How to Make a Chicken Saddle
NOTE: While I enjoy making these saddles, I am currently overwhelmed with unfinished projects on the homestead and no longer offering to make saddles for others. The below instructions should step you through making your own in no time!
If a hen is being over-mated, she may begin to lose the feathers on her back from the rooster’s spurs and nails. I have even read of cases where the rooster’s spurs have actually slashed through the skin on a hen’s back.
Initially, I thought my hens were molting. I had heard others talk about “rooster tracks” on hens, but I was in complete denial that it was happening to my hens. My cousin, Julie, finally set me straight, and when I realized I have several hens that are being over-mated, I was quite upset. My once beautiful hens were looking ragged and bald spots began appearing on their backs. It upset me because a molt would be temporary. It would naturally end and my hens would have their beautiful feathers again. Rooster tracks made me feel helpless. I just wasn’t sure how to deal with it.
This is a picture of one of the hen’s back. I’m holding her on her side so Bernie could get a good picture of her back:
Ouch! After doing a little research, I decided to make a chicken saddle. A chicken saddle is material that you secure to the hen’s back to help protect it from rooster spurs.
This particular chicken saddle is for one of my White Faced Black Spanish hens. They tend to be rather large, so keep that in mind if you use these instructions to make a saddle for a smaller hen. Simply altering the pattern by an inch or so should do it.
Because I will likely end up making several of these, I started by making a template out of cardboard:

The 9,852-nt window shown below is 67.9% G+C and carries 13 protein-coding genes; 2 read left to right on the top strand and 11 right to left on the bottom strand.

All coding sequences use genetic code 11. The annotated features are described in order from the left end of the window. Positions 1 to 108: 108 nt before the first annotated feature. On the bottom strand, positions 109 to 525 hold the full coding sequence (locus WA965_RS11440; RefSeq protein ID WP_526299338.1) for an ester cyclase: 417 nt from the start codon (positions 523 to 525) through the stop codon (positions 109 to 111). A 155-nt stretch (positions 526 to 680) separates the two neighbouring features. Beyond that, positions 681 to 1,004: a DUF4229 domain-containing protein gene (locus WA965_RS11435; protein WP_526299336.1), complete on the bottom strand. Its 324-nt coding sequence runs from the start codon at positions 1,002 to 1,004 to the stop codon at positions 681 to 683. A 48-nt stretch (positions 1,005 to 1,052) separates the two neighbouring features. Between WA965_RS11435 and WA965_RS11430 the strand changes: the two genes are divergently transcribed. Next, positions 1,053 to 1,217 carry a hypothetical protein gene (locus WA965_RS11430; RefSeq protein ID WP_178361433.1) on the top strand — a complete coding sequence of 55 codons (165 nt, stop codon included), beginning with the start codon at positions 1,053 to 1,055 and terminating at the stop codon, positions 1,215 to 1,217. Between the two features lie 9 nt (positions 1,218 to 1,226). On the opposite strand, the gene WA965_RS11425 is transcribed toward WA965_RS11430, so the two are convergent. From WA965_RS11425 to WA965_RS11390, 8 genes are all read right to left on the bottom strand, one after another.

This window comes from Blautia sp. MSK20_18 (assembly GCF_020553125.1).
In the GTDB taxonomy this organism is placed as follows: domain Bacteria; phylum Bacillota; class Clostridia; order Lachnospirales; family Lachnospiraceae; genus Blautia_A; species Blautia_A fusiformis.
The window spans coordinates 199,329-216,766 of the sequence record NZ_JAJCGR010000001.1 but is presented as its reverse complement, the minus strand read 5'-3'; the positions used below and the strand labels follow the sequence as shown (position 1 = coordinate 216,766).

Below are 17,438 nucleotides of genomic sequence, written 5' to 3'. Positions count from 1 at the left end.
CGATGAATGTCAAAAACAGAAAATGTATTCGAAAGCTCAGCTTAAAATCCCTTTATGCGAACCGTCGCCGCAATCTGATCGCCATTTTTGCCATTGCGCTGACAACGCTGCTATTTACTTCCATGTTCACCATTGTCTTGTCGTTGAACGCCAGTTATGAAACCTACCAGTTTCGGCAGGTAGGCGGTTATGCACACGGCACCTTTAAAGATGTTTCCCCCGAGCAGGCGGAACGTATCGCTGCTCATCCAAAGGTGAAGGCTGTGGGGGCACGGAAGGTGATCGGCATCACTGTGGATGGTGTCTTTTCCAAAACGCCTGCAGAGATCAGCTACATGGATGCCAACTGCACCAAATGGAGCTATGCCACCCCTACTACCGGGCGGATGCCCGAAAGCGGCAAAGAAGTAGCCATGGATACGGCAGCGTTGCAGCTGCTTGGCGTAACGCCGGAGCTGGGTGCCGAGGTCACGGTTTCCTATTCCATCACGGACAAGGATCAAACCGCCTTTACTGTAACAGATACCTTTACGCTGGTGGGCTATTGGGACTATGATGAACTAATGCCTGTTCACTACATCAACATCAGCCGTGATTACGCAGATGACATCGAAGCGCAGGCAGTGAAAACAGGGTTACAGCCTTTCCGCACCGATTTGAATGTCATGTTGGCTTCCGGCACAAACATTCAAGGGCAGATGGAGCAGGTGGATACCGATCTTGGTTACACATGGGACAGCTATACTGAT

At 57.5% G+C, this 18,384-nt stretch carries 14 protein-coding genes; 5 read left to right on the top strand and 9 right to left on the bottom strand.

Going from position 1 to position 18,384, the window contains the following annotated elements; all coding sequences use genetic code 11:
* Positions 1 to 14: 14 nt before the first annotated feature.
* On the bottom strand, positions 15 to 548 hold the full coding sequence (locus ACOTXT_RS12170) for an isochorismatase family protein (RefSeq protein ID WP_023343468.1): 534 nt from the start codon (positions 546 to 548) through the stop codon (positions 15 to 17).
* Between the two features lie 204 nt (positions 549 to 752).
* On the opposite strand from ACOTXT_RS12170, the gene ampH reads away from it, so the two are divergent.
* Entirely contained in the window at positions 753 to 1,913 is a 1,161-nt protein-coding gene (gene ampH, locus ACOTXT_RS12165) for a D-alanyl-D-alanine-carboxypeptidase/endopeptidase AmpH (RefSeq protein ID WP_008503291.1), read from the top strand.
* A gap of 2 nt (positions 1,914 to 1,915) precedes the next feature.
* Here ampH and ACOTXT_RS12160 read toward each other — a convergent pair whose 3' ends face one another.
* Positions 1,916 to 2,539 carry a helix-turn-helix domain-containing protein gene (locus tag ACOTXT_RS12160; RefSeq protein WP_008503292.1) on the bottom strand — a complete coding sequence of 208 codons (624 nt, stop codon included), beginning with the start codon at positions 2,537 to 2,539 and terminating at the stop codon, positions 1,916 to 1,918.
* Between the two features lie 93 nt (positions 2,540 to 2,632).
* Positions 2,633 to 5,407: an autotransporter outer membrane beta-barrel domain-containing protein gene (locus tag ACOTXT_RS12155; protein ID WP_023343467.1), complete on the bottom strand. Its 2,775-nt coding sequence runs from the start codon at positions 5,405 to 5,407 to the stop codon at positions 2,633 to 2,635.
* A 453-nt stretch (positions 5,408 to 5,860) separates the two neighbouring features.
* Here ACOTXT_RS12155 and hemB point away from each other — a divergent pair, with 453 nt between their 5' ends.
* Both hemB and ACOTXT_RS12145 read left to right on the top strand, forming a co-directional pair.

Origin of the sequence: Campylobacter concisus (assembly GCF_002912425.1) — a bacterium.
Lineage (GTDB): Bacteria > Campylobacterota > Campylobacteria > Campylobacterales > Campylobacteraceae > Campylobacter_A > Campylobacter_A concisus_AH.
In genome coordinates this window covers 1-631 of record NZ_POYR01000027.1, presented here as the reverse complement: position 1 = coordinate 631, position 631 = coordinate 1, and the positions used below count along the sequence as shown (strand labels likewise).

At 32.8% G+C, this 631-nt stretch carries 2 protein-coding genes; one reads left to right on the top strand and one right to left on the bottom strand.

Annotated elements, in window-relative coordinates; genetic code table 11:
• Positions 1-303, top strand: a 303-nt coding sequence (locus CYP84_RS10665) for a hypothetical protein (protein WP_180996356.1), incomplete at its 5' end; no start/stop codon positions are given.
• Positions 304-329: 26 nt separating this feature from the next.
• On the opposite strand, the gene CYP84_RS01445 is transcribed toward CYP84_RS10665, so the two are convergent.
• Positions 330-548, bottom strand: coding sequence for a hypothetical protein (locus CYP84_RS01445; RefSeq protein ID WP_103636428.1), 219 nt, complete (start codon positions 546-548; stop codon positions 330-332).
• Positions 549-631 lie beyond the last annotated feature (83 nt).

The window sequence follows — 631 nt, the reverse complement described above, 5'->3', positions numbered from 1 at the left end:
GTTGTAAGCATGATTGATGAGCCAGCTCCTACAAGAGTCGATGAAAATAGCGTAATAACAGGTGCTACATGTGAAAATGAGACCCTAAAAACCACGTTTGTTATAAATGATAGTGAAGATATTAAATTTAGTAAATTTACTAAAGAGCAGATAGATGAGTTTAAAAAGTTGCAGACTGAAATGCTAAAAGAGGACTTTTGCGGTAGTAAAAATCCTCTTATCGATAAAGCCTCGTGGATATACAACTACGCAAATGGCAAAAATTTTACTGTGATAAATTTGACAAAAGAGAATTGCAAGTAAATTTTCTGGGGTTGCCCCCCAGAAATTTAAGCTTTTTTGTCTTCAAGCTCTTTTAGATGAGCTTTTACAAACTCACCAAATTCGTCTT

I cut the card board in an 8 1/2″ X 8 1/2″ square. Then I cut out the wing area by leaving 3 inches in the center of the top and cutting a curve to each side that ends 6 1/2 inches from the bottom.
Whether you use a template or not, cut an 8 1/2″ X 17″ piece of material. This is easily done by folding the material in half and cutting it 8 1/2″ wide, and 8 1/2″ on each side.
Iron fusible interfacing to the back side of the material.
Fold the material in half, right side together.
If you are using a template, lay the template on top of the folded material – the top of the template with two semi-cirles is placed on the fold of the material.
Cut out the two semi-circles, which are the “wing holes” for the saddle. Then round the bottom edges.
When the material is unfolded and laying face up, it should look like this:
With the material folded, right sides together, begin sewing them together on a 1/4″ seam- be sure to leave about 4 inches UNSEWN at the bottom. You’ll need this to pull it right side out when finished. Also, do NOT sew completely up to the fold at the top. Leave about 1/2 inch on each side. You’ll need this to insert the elastic. Below is the saddle sewn (wrong sides together), and then right sides pulled out through the hole in the bottom.
Cut two 5 1/2″ strips of 1/4″ elastic. Insert the ends of the elastic into the holes on each side of the top of the saddle. Sew the elastic in place, and sew a 1/4 inch seam around the entire saddle. Then quilt it by sewing two lines down the front to hold the two pieces of material together.
Add snaps on the end of the elastic, and place the other end of the snaps about 1/2″ from the edge of the bottom of the wing holes.
You should bring the elastic around to snap it under the chicken’s wing, like this:
I layed the saddle, snaps down, on my White Faced Black Spanishs’ back. Then I lifted each wing, brought the elastic under the wing, and snapped it to the material.
Just look at how pretty she is in her new chicken saddle!